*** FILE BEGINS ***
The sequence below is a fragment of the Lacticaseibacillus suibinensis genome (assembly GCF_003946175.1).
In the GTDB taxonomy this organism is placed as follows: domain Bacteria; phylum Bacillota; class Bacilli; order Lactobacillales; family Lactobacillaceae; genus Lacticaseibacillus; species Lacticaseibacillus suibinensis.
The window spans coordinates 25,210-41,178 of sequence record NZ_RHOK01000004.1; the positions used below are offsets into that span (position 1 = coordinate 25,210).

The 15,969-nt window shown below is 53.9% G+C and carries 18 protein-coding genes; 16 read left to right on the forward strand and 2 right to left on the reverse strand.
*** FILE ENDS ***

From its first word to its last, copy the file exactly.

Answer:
The sequence below is a fragment of the Lacticaseibacillus suibinensis genome (assembly GCF_003946175.1).
In the GTDB taxonomy this organism is placed as follows: domain Bacteria; phylum Bacillota; class Bacilli; order Lactobacillales; family Lactobacillaceae; genus Lacticaseibacillus; species Lacticaseibacillus suibinensis.
The window spans coordinates 25,210-41,178 of sequence record NZ_RHOK01000004.1; the positions used below are offsets into that span (position 1 = coordinate 25,210).

The 15,969-nt window shown below is 53.9% G+C and carries 18 protein-coding genes; 16 read left to right on the forward strand and 2 right to left on the reverse strand.